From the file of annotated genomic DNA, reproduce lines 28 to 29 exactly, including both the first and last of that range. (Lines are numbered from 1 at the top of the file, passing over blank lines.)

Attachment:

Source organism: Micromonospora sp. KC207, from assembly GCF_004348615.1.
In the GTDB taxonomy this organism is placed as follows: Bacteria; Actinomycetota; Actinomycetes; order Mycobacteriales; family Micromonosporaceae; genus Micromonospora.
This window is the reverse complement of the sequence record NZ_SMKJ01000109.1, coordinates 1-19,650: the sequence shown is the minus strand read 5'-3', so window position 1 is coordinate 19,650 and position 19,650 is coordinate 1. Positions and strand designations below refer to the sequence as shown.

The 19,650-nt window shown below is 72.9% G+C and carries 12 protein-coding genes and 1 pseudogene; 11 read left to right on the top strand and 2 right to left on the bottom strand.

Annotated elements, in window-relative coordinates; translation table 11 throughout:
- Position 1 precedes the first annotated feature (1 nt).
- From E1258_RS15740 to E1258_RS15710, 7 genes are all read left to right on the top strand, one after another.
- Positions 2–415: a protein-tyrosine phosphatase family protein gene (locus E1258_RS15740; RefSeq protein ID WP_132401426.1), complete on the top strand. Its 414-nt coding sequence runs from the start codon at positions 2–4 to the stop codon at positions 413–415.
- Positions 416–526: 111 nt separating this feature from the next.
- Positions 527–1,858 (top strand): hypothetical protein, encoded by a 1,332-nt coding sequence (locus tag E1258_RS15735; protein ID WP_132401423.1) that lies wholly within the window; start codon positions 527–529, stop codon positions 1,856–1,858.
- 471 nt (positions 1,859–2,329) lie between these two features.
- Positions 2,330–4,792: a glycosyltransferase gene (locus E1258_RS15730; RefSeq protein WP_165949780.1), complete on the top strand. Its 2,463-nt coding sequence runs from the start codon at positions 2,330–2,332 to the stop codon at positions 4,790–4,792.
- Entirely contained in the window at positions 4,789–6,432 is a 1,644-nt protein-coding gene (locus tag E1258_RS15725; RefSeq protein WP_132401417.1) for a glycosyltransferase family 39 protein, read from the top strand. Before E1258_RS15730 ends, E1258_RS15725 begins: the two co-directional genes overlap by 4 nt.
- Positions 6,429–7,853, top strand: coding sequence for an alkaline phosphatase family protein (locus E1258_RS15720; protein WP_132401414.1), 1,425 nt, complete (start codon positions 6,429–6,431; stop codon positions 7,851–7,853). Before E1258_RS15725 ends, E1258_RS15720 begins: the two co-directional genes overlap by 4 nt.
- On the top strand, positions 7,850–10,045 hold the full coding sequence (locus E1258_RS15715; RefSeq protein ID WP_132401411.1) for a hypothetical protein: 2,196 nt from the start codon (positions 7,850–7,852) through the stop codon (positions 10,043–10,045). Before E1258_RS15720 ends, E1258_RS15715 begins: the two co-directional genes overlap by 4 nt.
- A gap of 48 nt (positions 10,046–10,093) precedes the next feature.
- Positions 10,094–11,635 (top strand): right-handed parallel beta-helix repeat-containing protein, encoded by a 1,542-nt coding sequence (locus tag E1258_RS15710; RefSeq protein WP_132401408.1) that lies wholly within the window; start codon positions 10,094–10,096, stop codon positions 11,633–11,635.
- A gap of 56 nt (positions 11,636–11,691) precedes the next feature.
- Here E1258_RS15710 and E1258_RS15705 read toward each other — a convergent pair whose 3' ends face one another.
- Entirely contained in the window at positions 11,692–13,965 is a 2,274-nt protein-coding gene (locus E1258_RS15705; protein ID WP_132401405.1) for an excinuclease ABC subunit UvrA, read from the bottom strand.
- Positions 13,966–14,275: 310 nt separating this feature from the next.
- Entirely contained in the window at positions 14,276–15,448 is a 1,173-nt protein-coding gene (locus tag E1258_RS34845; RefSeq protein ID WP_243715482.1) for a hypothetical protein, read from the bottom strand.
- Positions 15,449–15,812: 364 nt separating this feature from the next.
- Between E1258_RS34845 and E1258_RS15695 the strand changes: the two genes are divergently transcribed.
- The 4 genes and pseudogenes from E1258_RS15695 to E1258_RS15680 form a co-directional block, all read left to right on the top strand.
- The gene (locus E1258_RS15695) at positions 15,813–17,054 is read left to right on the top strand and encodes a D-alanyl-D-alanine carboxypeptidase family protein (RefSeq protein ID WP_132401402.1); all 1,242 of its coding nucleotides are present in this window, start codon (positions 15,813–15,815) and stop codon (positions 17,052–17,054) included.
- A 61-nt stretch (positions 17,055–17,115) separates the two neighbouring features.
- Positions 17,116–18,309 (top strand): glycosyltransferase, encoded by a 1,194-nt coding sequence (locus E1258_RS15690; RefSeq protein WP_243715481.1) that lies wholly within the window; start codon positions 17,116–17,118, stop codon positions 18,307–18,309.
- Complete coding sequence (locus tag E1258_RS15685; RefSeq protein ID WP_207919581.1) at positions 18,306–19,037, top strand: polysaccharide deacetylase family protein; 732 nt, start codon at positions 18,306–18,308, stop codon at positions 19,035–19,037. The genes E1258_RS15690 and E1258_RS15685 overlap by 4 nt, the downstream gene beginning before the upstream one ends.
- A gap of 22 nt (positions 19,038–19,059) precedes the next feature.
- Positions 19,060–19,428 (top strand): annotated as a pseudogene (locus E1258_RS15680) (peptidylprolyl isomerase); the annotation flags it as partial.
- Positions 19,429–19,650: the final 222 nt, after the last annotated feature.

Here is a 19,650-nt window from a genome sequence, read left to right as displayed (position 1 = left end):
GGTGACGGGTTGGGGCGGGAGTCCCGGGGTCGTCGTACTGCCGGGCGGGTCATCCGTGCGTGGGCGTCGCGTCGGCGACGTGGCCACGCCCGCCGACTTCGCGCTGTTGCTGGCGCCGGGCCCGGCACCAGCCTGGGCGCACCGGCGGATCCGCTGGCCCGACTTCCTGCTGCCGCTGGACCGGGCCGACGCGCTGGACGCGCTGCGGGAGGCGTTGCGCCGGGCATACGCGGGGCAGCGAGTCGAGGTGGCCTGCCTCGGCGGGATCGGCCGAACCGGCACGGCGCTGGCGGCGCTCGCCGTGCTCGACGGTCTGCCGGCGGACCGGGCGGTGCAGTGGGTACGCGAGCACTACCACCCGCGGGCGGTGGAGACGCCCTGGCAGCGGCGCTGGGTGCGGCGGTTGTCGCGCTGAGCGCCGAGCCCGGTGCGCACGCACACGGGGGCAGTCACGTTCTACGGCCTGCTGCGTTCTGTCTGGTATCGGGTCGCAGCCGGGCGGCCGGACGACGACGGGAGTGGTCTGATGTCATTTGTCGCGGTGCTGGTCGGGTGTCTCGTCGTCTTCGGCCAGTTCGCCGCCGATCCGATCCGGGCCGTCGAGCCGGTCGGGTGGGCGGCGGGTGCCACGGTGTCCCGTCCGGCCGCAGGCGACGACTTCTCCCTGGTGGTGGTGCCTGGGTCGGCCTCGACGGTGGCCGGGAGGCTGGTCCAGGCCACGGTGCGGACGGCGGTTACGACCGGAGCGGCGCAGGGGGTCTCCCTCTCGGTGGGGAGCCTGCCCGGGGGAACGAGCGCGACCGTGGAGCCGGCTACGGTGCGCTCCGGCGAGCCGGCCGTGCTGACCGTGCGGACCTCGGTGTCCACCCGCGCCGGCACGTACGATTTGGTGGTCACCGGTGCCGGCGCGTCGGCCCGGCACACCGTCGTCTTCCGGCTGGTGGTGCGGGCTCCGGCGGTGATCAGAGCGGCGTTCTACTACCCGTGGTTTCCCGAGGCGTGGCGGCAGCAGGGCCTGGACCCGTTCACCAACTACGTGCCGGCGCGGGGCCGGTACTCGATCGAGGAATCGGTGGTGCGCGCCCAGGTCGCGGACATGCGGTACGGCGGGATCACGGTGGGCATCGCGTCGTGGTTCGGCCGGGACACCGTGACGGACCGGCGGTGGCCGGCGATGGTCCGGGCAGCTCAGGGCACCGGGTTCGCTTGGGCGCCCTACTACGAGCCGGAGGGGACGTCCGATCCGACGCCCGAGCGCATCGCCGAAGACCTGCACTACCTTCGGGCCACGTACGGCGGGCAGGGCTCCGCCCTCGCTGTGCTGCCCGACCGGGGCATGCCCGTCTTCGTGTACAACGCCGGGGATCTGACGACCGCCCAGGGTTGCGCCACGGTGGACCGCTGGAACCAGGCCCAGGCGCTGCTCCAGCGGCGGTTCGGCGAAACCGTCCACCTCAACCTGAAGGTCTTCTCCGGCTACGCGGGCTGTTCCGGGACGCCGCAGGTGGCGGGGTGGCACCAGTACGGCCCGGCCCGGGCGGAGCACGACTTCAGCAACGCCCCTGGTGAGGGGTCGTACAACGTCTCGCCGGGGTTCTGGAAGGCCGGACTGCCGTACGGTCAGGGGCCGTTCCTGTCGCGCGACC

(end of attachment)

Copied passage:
- Positions 17,116–18,309 (top strand): glycosyltransferase, encoded by a 1,194-nt coding sequence (locus E1258_RS15690; RefSeq protein WP_243715481.1) that lies wholly within the window; start codon positions 17,116–17,118, stop codon positions 18,307–18,309.
- Complete coding sequence (locus tag E1258_RS15685; RefSeq protein ID WP_207919581.1) at positions 18,306–19,037, top strand: polysaccharide deacetylase family protein; 732 nt, start codon at positions 18,306–18,308, stop codon at positions 19,035–19,037. The genes E1258_RS15690 and E1258_RS15685 overlap by 4 nt, the downstream gene beginning before the upstream one ends.